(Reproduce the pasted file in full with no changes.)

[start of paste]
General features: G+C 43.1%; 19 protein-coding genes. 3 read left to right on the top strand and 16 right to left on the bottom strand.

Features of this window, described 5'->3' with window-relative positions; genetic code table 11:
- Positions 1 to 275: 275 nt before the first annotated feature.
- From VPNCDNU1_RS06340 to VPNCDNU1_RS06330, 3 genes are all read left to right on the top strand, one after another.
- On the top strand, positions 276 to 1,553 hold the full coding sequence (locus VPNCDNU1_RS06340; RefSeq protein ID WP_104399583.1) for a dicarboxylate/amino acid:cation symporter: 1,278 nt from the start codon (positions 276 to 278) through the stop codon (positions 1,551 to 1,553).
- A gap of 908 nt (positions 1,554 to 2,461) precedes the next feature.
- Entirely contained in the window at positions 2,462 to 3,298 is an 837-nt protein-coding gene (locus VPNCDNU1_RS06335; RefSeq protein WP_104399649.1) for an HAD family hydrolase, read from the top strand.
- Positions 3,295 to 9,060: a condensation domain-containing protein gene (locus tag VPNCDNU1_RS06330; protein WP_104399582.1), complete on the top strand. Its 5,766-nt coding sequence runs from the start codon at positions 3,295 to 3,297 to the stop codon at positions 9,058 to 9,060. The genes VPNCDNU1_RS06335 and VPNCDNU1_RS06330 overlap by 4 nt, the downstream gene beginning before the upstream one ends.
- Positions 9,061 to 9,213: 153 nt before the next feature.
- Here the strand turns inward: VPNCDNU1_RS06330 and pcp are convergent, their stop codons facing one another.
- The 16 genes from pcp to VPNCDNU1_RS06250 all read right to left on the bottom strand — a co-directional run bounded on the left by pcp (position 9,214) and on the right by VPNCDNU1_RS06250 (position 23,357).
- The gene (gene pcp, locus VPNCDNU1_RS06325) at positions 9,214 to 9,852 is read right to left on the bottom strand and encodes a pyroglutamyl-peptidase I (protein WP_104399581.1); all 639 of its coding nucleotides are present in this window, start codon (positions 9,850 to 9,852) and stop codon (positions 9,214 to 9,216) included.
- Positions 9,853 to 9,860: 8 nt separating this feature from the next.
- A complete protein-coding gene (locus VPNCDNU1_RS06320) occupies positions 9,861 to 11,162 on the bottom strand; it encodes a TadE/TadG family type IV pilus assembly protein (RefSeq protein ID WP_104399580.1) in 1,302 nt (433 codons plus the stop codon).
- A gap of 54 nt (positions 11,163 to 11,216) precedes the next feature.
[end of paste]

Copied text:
General features: G+C 43.1%; 19 protein-coding genes. 3 read left to right on the top strand and 16 right to left on the bottom strand.

Features of this window, described 5'->3' with window-relative positions; genetic code table 11:
- Positions 1 to 275: 275 nt before the first annotated feature.
- From VPNCDNU1_RS06340 to VPNCDNU1_RS06330, 3 genes are all read left to right on the top strand, one after another.
- On the top strand, positions 276 to 1,553 hold the full coding sequence (locus VPNCDNU1_RS06340; RefSeq protein ID WP_104399583.1) for a dicarboxylate/amino acid:cation symporter: 1,278 nt from the start codon (positions 276 to 278) through the stop codon (positions 1,551 to 1,553).
- A gap of 908 nt (positions 1,554 to 2,461) precedes the next feature.
- Entirely contained in the window at positions 2,462 to 3,298 is an 837-nt protein-coding gene (locus VPNCDNU1_RS06335; RefSeq protein WP_104399649.1) for an HAD family hydrolase, read from the top strand.
- Positions 3,295 to 9,060: a condensation domain-containing protein gene (locus tag VPNCDNU1_RS06330; protein WP_104399582.1), complete on the top strand. Its 5,766-nt coding sequence runs from the start codon at positions 3,295 to 3,297 to the stop codon at positions 9,058 to 9,060. The genes VPNCDNU1_RS06335 and VPNCDNU1_RS06330 overlap by 4 nt, the downstream gene beginning before the upstream one ends.
- Positions 9,061 to 9,213: 153 nt before the next feature.
- Here the strand turns inward: VPNCDNU1_RS06330 and pcp are convergent, their stop codons facing one another.
- The 16 genes from pcp to VPNCDNU1_RS06250 all read right to left on the bottom strand — a co-directional run bounded on the left by pcp (position 9,214) and on the right by VPNCDNU1_RS06250 (position 23,357).
- The gene (gene pcp, locus VPNCDNU1_RS06325) at positions 9,214 to 9,852 is read right to left on the bottom strand and encodes a pyroglutamyl-peptidase I (protein WP_104399581.1); all 639 of its coding nucleotides are present in this window, start codon (positions 9,850 to 9,852) and stop codon (positions 9,214 to 9,216) included.
- Positions 9,853 to 9,860: 8 nt separating this feature from the next.
- A complete protein-coding gene (locus VPNCDNU1_RS06320) occupies positions 9,861 to 11,162 on the bottom strand; it encodes a TadE/TadG family type IV pilus assembly protein (RefSeq protein ID WP_104399580.1) in 1,302 nt (433 codons plus the stop codon).
- A gap of 54 nt (positions 11,163 to 11,216) precedes the next feature.